Which risk factors are associated with schizophrenia?

Many disorders are the result of interaction between genetic and environmental influences. One example is cardiovascular disease; people with a family history of cardiovascular disease are more susceptible to heart problems, and environmental influences such as poor diet can increase this risk. Schizophrenia is also a complex disorder that can arise from both genetic and environmental influences, although genetic factors contribute a much greater risk than environmental factors with a heritability estimate of 80%.

We have not included detailed information on genetic risk factors in the Library due to the availability of these details on a website specifically about genetics in schizophrenia (see; www.szgene.org).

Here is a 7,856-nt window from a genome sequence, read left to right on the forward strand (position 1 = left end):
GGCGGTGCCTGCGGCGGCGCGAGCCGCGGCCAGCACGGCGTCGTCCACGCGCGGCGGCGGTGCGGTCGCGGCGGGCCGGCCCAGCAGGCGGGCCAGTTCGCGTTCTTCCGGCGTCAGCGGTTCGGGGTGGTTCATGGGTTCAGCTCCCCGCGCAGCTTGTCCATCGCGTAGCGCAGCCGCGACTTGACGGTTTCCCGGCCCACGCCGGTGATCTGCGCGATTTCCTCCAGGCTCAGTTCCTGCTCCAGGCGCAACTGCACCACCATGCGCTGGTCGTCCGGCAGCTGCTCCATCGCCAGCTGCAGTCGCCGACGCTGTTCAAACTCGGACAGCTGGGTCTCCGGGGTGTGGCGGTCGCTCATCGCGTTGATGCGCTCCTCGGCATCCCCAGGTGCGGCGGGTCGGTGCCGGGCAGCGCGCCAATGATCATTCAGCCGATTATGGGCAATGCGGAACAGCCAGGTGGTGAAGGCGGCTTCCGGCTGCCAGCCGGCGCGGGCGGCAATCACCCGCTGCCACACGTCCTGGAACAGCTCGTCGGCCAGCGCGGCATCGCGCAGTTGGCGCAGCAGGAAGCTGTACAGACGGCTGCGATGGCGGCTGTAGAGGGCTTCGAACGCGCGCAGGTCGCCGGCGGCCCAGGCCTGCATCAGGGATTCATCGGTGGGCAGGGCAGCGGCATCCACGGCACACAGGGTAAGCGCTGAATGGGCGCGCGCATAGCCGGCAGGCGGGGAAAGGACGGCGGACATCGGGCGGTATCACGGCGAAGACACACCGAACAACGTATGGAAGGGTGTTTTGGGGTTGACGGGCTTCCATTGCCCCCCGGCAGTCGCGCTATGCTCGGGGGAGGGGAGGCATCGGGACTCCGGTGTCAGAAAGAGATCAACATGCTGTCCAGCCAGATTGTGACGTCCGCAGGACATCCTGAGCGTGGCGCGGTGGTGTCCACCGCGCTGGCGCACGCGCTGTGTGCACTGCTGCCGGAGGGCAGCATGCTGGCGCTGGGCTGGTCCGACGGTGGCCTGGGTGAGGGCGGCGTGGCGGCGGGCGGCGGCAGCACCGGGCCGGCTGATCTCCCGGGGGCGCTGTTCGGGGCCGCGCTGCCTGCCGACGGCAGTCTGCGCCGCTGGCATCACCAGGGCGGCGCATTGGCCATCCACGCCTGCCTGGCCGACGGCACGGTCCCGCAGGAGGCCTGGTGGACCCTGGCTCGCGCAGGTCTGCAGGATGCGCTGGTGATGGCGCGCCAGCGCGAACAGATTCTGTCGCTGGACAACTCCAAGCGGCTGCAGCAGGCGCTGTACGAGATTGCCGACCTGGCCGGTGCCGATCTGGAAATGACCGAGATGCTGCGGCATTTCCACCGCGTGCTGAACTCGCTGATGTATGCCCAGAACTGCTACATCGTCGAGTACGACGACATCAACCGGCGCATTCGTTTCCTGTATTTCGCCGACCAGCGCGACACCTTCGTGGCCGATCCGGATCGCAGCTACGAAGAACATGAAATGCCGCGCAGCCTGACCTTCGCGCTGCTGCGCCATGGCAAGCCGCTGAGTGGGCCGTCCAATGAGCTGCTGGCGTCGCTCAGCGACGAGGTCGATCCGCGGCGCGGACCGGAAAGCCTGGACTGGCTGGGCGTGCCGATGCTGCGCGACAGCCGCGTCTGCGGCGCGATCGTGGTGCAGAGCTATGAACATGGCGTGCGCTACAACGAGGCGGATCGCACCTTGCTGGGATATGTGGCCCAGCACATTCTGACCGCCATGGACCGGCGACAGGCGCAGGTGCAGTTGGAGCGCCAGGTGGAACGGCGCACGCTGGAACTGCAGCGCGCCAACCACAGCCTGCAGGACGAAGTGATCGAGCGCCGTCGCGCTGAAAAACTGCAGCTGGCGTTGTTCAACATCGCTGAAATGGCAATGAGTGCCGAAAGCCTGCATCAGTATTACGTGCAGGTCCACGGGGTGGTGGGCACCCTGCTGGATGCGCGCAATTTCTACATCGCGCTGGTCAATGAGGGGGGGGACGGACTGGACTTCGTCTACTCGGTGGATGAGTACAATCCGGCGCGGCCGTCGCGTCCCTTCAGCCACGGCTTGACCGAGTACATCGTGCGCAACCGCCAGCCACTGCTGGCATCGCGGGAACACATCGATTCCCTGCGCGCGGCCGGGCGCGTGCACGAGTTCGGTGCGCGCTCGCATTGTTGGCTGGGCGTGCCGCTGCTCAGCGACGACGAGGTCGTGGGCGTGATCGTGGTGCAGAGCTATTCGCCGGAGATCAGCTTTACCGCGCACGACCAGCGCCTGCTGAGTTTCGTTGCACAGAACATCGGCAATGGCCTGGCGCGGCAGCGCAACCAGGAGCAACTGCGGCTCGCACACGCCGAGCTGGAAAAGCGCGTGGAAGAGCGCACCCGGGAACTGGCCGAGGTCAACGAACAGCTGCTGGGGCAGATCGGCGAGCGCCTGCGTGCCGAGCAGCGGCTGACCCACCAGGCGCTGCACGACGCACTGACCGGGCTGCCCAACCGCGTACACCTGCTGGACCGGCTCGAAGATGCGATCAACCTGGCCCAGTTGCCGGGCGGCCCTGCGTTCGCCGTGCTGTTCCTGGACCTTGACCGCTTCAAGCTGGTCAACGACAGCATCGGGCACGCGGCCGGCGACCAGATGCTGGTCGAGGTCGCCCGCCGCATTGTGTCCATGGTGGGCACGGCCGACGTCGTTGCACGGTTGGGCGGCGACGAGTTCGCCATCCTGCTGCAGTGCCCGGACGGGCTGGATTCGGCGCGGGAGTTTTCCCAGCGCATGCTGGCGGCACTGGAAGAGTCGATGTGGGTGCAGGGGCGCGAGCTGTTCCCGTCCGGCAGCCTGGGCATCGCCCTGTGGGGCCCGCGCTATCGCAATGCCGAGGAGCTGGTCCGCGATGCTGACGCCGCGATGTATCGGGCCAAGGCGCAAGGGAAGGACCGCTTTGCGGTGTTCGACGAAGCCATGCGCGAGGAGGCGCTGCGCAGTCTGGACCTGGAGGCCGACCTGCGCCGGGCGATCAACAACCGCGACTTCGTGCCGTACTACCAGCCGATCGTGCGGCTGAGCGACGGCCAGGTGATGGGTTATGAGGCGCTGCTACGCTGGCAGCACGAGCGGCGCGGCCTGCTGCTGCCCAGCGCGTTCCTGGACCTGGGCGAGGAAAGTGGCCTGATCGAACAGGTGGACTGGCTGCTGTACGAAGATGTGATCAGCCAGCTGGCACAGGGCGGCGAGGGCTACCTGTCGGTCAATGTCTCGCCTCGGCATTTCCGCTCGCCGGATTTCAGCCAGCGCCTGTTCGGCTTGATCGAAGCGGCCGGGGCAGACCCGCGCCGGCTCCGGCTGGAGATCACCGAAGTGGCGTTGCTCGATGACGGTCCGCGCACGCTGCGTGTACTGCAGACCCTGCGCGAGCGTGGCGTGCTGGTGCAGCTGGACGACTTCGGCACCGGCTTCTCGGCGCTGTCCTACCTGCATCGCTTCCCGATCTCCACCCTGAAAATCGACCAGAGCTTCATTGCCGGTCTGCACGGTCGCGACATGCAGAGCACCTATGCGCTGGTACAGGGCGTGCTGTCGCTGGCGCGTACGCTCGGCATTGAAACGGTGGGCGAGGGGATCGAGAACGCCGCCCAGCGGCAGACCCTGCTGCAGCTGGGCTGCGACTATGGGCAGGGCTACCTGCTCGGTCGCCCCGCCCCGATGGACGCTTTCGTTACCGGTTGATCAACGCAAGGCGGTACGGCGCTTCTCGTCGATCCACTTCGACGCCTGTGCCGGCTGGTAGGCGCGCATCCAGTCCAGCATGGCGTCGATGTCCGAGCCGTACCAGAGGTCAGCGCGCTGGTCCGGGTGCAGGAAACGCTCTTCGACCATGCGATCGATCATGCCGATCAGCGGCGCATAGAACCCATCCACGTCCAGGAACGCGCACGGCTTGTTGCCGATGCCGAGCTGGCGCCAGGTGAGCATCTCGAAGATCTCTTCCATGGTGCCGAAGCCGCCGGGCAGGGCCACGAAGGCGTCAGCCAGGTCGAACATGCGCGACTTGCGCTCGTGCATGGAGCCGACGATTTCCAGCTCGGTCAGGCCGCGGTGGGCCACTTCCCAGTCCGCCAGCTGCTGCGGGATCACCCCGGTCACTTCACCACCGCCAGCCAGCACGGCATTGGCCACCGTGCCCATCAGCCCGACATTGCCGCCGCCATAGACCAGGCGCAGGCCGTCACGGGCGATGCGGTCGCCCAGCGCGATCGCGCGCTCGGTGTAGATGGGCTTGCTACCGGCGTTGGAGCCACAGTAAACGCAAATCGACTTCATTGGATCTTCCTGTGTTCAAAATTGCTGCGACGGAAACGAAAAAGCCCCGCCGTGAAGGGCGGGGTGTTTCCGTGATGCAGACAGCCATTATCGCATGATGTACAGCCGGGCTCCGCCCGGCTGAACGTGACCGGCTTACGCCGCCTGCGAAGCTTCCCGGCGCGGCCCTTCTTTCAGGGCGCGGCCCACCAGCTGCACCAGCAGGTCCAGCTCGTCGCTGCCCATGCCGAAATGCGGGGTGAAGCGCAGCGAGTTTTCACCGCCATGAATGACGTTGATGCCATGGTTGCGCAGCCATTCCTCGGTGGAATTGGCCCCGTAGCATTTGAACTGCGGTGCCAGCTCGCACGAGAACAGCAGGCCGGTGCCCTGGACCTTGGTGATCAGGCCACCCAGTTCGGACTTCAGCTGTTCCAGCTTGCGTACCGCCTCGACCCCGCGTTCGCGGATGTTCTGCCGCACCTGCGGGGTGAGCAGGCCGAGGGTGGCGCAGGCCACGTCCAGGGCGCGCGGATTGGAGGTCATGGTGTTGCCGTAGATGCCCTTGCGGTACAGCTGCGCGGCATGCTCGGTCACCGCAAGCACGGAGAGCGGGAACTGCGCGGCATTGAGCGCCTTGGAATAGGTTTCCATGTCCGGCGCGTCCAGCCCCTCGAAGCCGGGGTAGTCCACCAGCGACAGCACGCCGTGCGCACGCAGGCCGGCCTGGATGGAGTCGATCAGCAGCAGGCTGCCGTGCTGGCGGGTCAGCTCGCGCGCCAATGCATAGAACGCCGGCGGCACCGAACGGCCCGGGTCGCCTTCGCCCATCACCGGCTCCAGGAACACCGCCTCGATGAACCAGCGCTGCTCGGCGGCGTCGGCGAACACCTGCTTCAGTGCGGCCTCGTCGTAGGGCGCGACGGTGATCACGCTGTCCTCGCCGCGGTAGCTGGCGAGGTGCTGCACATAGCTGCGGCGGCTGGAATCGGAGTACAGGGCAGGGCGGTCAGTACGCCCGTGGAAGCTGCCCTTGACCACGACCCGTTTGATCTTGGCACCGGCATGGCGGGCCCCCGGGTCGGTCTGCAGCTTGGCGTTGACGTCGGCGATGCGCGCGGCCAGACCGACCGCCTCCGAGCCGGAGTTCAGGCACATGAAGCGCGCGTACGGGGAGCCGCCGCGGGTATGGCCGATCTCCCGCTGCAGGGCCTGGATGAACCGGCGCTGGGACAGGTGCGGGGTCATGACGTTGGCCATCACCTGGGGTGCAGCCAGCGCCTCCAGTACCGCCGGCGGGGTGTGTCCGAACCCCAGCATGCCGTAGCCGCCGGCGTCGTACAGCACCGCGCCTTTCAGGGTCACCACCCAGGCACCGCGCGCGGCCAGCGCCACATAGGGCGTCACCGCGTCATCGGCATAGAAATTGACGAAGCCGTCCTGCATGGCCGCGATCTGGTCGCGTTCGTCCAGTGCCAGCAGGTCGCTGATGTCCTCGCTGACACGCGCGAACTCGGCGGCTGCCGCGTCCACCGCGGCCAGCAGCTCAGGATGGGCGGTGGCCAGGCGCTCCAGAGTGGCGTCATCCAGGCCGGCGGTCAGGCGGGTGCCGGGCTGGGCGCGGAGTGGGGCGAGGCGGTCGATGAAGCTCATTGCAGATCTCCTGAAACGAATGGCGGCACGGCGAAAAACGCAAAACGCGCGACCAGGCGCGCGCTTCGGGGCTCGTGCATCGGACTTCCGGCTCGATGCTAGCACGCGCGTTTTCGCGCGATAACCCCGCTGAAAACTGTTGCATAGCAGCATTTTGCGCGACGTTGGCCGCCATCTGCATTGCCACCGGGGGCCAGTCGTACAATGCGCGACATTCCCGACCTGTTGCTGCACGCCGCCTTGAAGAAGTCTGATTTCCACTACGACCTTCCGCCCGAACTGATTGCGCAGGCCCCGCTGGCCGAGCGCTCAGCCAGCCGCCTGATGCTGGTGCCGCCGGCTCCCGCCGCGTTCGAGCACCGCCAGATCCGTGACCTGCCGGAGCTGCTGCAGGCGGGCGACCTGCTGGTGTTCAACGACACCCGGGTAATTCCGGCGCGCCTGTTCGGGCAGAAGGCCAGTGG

Several environmental risk factors have been identified as increasing the risk for schizophrenia, these include:

  • Recreational cannabis use, particularly in childhood or adolescence.
  • Exposure to obstetric complications in utero or at birth, including maternal diabetes, emergency caesarean section, congenital malformations, or low birth weight <2000g.
  • Exposure to severe childhood adversities, and poor family relationships.
  • Being an immigrant, either first or second generation, particularly from a developing country coming to a developed country and living in an area with low ethnic minority density.
  • Exposure to childhood central nervous system viral infections.
  • Having an older father (over 50) at birth.

April 2019

Last updated at: 10:38 pm, 9th April 2019

NeuRA Libraries

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